By now, you’ve heard the tales of workers who head to the roof with baseball gloves for a quick game of catch when they hit a creative roadblock, employers who allow dogs in the office and companies where everyone has shed the traditional shirt and tie for more casual attire.
Some view these as case studies in inefficiency, but Kenneth Kovach and Gary Bunch of Cleveland-based Creative Stages argue that exactly the opposite is true. Design a flexible workplace attitude, they say, and you will inspire creativity and productivity in your employees.
“People are begging to bring in their pets and some companies are allowing that,” Kovach told a crowd of business leaders at the October Employee Resource Council’s annual meeting. “Pets and Ping-Pong do have an impact on productivity.”
But creating a casual workplace attitude, and still getting work done, is a bit more difficult than simply buying a pool table for the break room. Workplace flexibility must be carefully designed to walk the fine line between stodginess and anarchy.
Even if you’re not ready to let dogs into your office just yet, Kovach and Bunch offer pointers for creating a more flexible and productive company.
Set the tone
If you want to create a flexible work environment, take the old advice about leading by example. A relaxed atmosphere must be developed in the top office and filter down through the work force.
“Be flexible if you want employees to be flexible,” says Bunch “Don’t expect employees to just be flexible. It is not the real world.”
Break old habits
Part of shedding an uptight office atmosphere is breaking the old patterns of work that have contributed to a stressful environment. If there is not significant change in the physical part of the job, Kovach argues, employees will not buy into the shift in attitude
“As long as we have the old pattern thinking going on, we’re never going to be able to break out of it,” he says. “Our brains respond to novelty and incongruity.”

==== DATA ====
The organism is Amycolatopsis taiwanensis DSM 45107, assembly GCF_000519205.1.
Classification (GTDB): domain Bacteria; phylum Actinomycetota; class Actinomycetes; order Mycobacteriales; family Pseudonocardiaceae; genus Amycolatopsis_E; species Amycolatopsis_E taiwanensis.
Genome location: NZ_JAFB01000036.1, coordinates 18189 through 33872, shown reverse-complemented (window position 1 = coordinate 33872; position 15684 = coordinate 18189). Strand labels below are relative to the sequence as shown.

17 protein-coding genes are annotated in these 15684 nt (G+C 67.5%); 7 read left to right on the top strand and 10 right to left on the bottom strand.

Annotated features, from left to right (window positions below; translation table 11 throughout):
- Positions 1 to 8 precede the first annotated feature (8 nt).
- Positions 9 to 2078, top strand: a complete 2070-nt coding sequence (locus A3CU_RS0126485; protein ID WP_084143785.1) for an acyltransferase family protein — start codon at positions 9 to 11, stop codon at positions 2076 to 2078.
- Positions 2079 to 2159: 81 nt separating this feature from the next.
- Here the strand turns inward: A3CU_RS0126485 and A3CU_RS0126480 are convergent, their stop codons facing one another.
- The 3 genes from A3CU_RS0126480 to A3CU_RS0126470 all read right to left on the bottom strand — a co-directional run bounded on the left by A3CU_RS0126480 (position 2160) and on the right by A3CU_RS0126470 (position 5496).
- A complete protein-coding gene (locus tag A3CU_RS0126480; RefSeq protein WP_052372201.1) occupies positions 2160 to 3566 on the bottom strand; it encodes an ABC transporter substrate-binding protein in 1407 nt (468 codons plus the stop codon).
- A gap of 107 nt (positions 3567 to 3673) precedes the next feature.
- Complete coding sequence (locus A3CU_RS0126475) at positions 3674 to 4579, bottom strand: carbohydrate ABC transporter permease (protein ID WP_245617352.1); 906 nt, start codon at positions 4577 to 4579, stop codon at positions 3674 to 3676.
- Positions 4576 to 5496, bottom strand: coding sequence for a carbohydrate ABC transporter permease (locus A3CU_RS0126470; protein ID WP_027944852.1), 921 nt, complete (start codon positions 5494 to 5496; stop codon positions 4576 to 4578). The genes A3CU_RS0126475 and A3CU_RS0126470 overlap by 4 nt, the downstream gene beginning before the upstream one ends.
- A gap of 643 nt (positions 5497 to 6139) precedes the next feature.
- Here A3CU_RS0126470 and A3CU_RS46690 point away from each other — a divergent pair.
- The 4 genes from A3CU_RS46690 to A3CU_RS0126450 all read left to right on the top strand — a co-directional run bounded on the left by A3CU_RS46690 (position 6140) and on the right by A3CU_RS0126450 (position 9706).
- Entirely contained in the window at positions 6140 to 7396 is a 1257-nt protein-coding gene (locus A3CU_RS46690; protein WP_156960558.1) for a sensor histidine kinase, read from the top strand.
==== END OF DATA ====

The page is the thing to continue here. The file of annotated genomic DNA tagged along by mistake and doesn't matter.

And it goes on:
That may mean giving the boot to stodgy company meetings or changing the physical environment of your workplace to reflect its change in personality. The more change that is fostered, the more creative and productive your work force will become.
Draft some rules
Dress-down days have been adopted by many business, but Bunch warns that even the most relaxed companies have rules to make sure their office space is conducive to work no matter how at ease they want employees to feel.
“Draft some guidelines to casual clothes,” he says. “Companies often find they created a policy to create more flexibility and they’ve created a monster. Sometimes what people wear is so incredibly bizarre it makes matters worse instead of better. Obviously, you have to have some compromise. Anything goes is not the answer.”
Stoke the fire
The reality of such a fundamental change in a company’s culture is that it will not stick unless there is a sustained and concerted effort on the part of management to feed a creative approach to work.
Bunch says there is an 80 percent chance that companies that try to change their workplace will end up reverting back. If there is good communication within an organization, the odds of it reverting fall to about 60 percent. However, Bunch, who along with Kovach makes his living helping businesses become more creative, say nine out of 10 of their clients usually see long-lasting change.
“We can take it up to a 90 percent chance when we continue to come in on a regular basis,” he says.
How to reach: Creative Stages, (216) 921-0900
Jim Vickers (email@example.com) is an associate editor at SBN.